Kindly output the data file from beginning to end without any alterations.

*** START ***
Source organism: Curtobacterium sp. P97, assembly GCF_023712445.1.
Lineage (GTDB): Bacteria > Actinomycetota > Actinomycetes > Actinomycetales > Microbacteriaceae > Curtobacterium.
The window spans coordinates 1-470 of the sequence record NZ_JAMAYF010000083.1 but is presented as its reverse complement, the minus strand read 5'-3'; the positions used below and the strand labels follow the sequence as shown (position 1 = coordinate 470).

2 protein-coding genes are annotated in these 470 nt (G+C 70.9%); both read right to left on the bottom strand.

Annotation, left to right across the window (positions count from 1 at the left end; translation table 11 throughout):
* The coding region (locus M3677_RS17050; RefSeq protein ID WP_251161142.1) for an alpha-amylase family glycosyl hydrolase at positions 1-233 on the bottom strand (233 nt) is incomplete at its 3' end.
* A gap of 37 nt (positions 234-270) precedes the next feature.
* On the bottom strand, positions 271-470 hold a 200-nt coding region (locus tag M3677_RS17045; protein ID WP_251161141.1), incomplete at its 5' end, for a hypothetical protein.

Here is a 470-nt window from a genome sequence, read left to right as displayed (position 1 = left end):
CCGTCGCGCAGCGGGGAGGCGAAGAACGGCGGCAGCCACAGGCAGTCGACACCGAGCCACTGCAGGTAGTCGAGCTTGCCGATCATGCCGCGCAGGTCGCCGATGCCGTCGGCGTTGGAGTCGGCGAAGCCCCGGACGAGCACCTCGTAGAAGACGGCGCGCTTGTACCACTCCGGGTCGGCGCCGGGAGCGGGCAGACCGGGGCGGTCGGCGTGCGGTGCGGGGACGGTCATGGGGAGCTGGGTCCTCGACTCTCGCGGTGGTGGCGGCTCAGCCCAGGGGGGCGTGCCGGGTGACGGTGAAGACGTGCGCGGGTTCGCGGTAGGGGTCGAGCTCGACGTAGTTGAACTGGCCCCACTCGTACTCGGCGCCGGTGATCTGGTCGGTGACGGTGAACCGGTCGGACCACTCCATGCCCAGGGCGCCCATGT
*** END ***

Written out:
Source organism: Curtobacterium sp. P97, assembly GCF_023712445.1.
Lineage (GTDB): Bacteria > Actinomycetota > Actinomycetes > Actinomycetales > Microbacteriaceae > Curtobacterium.
The window spans coordinates 1-470 of the sequence record NZ_JAMAYF010000083.1 but is presented as its reverse complement, the minus strand read 5'-3'; the positions used below and the strand labels follow the sequence as shown (position 1 = coordinate 470).

2 protein-coding genes are annotated in these 470 nt (G+C 70.9%); both read right to left on the bottom strand.

Annotation, left to right across the window (positions count from 1 at the left end; translation table 11 throughout):
* The coding region (locus M3677_RS17050; RefSeq protein ID WP_251161142.1) for an alpha-amylase family glycosyl hydrolase at positions 1-233 on the bottom strand (233 nt) is incomplete at its 3' end.
* A gap of 37 nt (positions 234-270) precedes the next feature.
* On the bottom strand, positions 271-470 hold a 200-nt coding region (locus tag M3677_RS17045; protein ID WP_251161141.1), incomplete at its 5' end, for a hypothetical protein.

Here is a 470-nt window from a genome sequence, read left to right as displayed (position 1 = left end):
CCGTCGCGCAGCGGGGAGGCGAAGAACGGCGGCAGCCACAGGCAGTCGACACCGAGCCACTGCAGGTAGTCGAGCTTGCCGATCATGCCGCGCAGGTCGCCGATGCCGTCGGCGTTGGAGTCGGCGAAGCCCCGGACGAGCACCTCGTAGAAGACGGCGCGCTTGTACCACTCCGGGTCGGCGCCGGGAGCGGGCAGACCGGGGCGGTCGGCGTGCGGTGCGGGGACGGTCATGGGGAGCTGGGTCCTCGACTCTCGCGGTGGTGGCGGCTCAGCCCAGGGGGGCGTGCCGGGTGACGGTGAAGACGTGCGCGGGTTCGCGGTAGGGGTCGAGCTCGACGTAGTTGAACTGGCCCCACTCGTACTCGGCGCCGGTGATCTGGTCGGTGACGGTGAACCGGTCGGACCACTCCATGCCCAGGGCGCCCATGT